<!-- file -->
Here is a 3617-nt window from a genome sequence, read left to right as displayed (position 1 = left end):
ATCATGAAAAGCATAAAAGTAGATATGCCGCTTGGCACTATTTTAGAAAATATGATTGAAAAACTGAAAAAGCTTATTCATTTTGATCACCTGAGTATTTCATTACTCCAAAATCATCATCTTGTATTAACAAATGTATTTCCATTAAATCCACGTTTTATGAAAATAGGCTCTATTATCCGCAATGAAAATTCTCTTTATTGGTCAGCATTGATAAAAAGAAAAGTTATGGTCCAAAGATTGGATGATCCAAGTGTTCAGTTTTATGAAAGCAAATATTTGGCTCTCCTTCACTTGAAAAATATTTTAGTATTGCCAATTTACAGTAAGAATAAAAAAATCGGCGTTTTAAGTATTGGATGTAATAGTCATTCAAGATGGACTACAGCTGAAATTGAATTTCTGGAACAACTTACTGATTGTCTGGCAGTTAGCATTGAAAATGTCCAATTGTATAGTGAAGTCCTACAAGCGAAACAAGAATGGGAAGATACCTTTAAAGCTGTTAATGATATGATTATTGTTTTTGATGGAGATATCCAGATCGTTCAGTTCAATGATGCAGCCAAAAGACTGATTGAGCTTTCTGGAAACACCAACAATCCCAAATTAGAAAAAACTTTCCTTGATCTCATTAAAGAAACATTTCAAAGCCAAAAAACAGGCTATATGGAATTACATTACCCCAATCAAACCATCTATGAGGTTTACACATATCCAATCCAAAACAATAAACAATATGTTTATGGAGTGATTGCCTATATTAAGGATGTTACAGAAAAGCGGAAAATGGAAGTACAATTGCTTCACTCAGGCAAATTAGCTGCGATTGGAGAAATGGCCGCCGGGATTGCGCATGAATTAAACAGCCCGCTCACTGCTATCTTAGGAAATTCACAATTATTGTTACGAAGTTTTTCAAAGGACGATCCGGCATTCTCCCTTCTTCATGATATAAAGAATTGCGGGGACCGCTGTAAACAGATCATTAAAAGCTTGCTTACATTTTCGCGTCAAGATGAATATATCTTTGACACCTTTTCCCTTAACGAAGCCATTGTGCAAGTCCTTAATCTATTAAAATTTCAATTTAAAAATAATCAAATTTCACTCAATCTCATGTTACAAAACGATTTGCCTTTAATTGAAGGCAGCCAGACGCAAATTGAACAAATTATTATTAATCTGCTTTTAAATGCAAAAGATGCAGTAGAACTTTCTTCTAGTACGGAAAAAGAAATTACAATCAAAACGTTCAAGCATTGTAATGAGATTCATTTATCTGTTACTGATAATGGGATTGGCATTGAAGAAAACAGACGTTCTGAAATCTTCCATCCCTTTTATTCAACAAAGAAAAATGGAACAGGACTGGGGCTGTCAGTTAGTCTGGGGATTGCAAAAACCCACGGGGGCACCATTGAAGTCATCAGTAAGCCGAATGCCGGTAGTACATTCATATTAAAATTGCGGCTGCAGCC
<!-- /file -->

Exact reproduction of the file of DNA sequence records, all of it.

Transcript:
Here is a 3617-nt window from a genome sequence, read left to right as displayed (position 1 = left end):
ATCATGAAAAGCATAAAAGTAGATATGCCGCTTGGCACTATTTTAGAAAATATGATTGAAAAACTGAAAAAGCTTATTCATTTTGATCACCTGAGTATTTCATTACTCCAAAATCATCATCTTGTATTAACAAATGTATTTCCATTAAATCCACGTTTTATGAAAATAGGCTCTATTATCCGCAATGAAAATTCTCTTTATTGGTCAGCATTGATAAAAAGAAAAGTTATGGTCCAAAGATTGGATGATCCAAGTGTTCAGTTTTATGAAAGCAAATATTTGGCTCTCCTTCACTTGAAAAATATTTTAGTATTGCCAATTTACAGTAAGAATAAAAAAATCGGCGTTTTAAGTATTGGATGTAATAGTCATTCAAGATGGACTACAGCTGAAATTGAATTTCTGGAACAACTTACTGATTGTCTGGCAGTTAGCATTGAAAATGTCCAATTGTATAGTGAAGTCCTACAAGCGAAACAAGAATGGGAAGATACCTTTAAAGCTGTTAATGATATGATTATTGTTTTTGATGGAGATATCCAGATCGTTCAGTTCAATGATGCAGCCAAAAGACTGATTGAGCTTTCTGGAAACACCAACAATCCCAAATTAGAAAAAACTTTCCTTGATCTCATTAAAGAAACATTTCAAAGCCAAAAAACAGGCTATATGGAATTACATTACCCCAATCAAACCATCTATGAGGTTTACACATATCCAATCCAAAACAATAAACAATATGTTTATGGAGTGATTGCCTATATTAAGGATGTTACAGAAAAGCGGAAAATGGAAGTACAATTGCTTCACTCAGGCAAATTAGCTGCGATTGGAGAAATGGCCGCCGGGATTGCGCATGAATTAAACAGCCCGCTCACTGCTATCTTAGGAAATTCACAATTATTGTTACGAAGTTTTTCAAAGGACGATCCGGCATTCTCCCTTCTTCATGATATAAAGAATTGCGGGGACCGCTGTAAACAGATCATTAAAAGCTTGCTTACATTTTCGCGTCAAGATGAATATATCTTTGACACCTTTTCCCTTAACGAAGCCATTGTGCAAGTCCTTAATCTATTAAAATTTCAATTTAAAAATAATCAAATTTCACTCAATCTCATGTTACAAAACGATTTGCCTTTAATTGAAGGCAGCCAGACGCAAATTGAACAAATTATTATTAATCTGCTTTTAAATGCAAAAGATGCAGTAGAACTTTCTTCTAGTACGGAAAAAGAAATTACAATCAAAACGTTCAAGCATTGTAATGAGATTCATTTATCTGTTACTGATAATGGGATTGGCATTGAAGAAAACAGACGTTCTGAAATCTTCCATCCCTTTTATTCAACAAAGAAAAATGGAACAGGACTGGGGCTGTCAGTTAGTCTGGGGATTGCAAAAACCCACGGGGGCACCATTGAAGTCATCAGTAAGCCGAATGCCGGTAGTACATTCATATTAAAATTGCGGCTGCAGCC